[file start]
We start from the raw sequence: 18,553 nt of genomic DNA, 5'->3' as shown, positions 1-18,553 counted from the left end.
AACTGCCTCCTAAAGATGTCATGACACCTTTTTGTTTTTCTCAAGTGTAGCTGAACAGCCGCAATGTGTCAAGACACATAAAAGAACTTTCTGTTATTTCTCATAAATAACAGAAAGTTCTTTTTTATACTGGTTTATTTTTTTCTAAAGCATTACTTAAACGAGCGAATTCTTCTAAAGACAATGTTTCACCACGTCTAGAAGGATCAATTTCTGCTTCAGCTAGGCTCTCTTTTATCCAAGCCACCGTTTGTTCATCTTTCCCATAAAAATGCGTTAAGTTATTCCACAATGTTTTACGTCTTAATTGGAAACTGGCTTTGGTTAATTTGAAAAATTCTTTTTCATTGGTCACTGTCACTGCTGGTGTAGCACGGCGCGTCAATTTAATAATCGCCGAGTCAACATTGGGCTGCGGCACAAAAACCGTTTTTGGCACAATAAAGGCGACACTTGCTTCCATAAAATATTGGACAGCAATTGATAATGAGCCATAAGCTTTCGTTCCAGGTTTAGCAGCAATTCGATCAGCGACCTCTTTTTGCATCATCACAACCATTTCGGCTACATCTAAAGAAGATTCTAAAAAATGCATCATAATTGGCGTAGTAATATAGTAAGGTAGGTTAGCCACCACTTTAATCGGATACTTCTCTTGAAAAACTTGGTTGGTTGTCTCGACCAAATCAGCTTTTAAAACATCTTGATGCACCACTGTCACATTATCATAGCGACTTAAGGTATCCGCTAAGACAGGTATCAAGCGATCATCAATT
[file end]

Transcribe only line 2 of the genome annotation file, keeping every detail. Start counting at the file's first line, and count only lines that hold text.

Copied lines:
AACTGCCTCCTAAAGATGTCATGACACCTTTTTGTTTTTCTCAAGTGTAGCTGAACAGCCGCAATGTGTCAAGACACATAAAAGAACTTTCTGTTATTTCTCATAAATAACAGAAAGTTCTTTTTTATACTGGTTTATTTTTTTCTAAAGCATTACTTAAACGAGCGAATTCTTCTAAAGACAATGTTTCACCACGTCTAGAAGGATCAATTTCTGCTTCAGCTAGGCTCTCTTTTATCCAAGCCACCGTTTGTTCATCTTTCCCATAAAAATGCGTTAAGTTATTCCACAATGTTTTACGTCTTAATTGGAAACTGGCTTTGGTTAATTTGAAAAATTCTTTTTCATTGGTCACTGTCACTGCTGGTGTAGCACGGCGCGTCAATTTAATAATCGCCGAGTCAACATTGGGCTGCGGCACAAAAACCGTTTTTGGCACAATAAAGGCGACACTTGCTTCCATAAAATATTGGACAGCAATTGATAATGAGCCATAAGCTTTCGTTCCAGGTTTAGCAGCAATTCGATCAGCGACCTCTTTTTGCATCATCACAACCATTTCGGCTACATCTAAAGAAGATTCTAAAAAATGCATCATAATTGGCGTAGTAATATAGTAAGGTAGGTTAGCCACCACTTTAATCGGATACTTCTCTTGAAAAACTTGGTTGGTTGTCTCGACCAAATCAGCTTTTAAAACATCTTGATGCACCACTGTCACATTATCATAGCGACTTAAGGTATCCGCTAAGACAGGTATCAAGCGATCATCAATT